How to avoid the Causality Trap of Black-Box Machine Learning
Sales Acceleration with Predictive Analytics Software: How to avoid The Causality Trap of Black-Box Machine Learning.
Successful B2B managers use AI-based predictive analytics software to accelerate sales. However, they often want to find for themselves what the characteristics of their main profitable customers and leads are.
You know this situation well. You want to predict success. You would like to create a set of rules that your sales team can follow to avoid customers from churning or to find hidden sales opportunities. Why cannot your AI sales software do that?
AI experts often frame this limitation as rule-based sales analytics versus machine learning. It has no easy way out and requires your understanding to know when to apply which one.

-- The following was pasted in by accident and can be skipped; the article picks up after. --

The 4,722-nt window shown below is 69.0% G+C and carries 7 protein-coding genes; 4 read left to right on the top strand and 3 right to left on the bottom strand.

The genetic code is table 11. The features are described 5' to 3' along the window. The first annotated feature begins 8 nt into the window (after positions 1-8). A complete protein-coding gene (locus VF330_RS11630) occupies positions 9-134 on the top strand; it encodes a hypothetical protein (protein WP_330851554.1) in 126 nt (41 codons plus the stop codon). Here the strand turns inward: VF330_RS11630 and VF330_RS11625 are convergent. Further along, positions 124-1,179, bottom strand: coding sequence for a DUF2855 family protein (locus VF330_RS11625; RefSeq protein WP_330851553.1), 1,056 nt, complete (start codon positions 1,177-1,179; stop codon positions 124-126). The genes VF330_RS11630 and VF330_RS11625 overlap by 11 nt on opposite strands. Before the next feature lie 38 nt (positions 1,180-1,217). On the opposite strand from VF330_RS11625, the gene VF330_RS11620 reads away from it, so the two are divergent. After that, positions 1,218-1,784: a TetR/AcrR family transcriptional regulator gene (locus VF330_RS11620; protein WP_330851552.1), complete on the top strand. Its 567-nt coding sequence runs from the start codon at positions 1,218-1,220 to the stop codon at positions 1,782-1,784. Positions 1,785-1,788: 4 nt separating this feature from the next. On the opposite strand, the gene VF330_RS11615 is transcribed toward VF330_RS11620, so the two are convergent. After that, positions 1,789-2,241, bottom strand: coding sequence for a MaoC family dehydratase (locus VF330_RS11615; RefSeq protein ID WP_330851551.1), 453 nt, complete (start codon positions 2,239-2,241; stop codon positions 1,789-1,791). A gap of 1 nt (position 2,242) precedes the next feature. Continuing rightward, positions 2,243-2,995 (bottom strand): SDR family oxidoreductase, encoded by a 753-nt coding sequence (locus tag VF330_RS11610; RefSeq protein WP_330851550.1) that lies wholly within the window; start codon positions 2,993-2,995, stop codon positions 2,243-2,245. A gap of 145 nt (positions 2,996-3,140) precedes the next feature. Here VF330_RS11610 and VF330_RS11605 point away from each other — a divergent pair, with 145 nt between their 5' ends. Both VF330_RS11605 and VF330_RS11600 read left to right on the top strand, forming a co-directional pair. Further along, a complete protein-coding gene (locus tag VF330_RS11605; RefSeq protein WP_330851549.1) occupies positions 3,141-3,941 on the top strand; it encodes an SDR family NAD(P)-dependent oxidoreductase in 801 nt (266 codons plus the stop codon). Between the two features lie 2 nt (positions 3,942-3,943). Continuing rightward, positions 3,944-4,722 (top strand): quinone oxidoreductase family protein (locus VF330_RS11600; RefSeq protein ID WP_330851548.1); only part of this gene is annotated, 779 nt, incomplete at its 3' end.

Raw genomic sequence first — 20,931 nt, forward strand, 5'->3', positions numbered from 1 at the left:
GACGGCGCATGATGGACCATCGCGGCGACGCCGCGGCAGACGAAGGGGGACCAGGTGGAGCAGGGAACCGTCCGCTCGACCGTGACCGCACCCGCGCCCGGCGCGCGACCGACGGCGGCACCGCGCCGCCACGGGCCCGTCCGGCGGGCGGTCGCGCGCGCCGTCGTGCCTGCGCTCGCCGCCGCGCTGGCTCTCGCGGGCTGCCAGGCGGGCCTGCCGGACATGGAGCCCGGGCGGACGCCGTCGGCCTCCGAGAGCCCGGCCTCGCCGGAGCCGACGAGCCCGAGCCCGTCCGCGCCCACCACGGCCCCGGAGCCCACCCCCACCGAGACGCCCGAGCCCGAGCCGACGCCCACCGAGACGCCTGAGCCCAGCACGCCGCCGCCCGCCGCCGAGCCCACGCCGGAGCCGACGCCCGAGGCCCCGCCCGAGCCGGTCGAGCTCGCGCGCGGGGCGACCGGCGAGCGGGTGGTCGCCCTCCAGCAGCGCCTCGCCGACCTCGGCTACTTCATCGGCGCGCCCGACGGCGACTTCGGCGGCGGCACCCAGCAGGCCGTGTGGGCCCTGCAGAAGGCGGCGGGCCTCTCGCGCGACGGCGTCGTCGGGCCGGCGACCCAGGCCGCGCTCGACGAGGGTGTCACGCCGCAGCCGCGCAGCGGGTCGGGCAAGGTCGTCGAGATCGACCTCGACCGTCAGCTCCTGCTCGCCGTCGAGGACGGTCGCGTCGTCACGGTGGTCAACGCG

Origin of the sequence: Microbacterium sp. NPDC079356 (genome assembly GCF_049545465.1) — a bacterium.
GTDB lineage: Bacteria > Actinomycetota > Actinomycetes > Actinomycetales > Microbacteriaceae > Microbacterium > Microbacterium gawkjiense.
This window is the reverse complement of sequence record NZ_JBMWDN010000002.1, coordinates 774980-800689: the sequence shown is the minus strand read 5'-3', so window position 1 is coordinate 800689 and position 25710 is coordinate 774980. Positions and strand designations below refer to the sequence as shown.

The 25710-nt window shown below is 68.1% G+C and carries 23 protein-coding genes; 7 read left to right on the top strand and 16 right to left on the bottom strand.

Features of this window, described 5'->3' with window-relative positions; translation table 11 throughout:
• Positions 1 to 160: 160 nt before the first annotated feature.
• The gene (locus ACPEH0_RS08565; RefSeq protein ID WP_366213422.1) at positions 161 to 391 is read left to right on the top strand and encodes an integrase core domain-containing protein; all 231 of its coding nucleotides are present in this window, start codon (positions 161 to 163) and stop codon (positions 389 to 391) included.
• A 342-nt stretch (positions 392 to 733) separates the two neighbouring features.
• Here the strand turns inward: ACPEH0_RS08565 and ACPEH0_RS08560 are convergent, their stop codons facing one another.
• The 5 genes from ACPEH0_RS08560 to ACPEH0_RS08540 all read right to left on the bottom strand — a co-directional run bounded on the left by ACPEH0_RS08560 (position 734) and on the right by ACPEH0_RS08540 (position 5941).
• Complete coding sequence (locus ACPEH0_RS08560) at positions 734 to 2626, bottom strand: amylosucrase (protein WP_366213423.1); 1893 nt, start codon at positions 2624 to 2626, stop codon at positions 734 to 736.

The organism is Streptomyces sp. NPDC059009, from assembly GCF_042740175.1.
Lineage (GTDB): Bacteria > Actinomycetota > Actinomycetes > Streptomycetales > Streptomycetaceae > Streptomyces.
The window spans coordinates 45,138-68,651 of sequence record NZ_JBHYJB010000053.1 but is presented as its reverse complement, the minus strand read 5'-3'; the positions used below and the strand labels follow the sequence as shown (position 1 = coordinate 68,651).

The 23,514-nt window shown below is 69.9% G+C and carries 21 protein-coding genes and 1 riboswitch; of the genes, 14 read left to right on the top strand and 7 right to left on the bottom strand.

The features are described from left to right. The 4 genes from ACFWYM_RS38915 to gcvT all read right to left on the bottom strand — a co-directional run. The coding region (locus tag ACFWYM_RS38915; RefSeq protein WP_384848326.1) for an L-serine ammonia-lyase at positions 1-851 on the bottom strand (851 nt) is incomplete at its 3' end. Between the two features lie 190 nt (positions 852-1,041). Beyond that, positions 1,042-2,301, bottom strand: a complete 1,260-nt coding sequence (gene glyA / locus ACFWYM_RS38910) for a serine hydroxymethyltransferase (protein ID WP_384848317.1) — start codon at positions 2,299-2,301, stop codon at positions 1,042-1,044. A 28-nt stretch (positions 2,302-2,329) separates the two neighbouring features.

We will discuss in this article, what is a rule-based system and will briefly compare it with a machine learning software for sales. We will present you with the benefits of the latter; what we call the “actionable is actionable” principle. As the famous German poet Goethe once wrote: “Willing is not enough, we must act!”.
Finally, we will suggest what you can do about it. Let us begin then with the comparison.
Predictive Analytics for Sales: rule-based sales analytics vs machine learning
Imagine you are a sales manager trying to predict which customer will churn, buy more or accept a higher price – three typical sales acceleration challenges. You could try to come up with a set of rules to classify your customers.
Let us take the customer attrition example. You segment your customers based on the country they are based in – say the UK or Germany – and after that, you categorise your customers by the level of yearly revenue – say above or below 5.000 euros.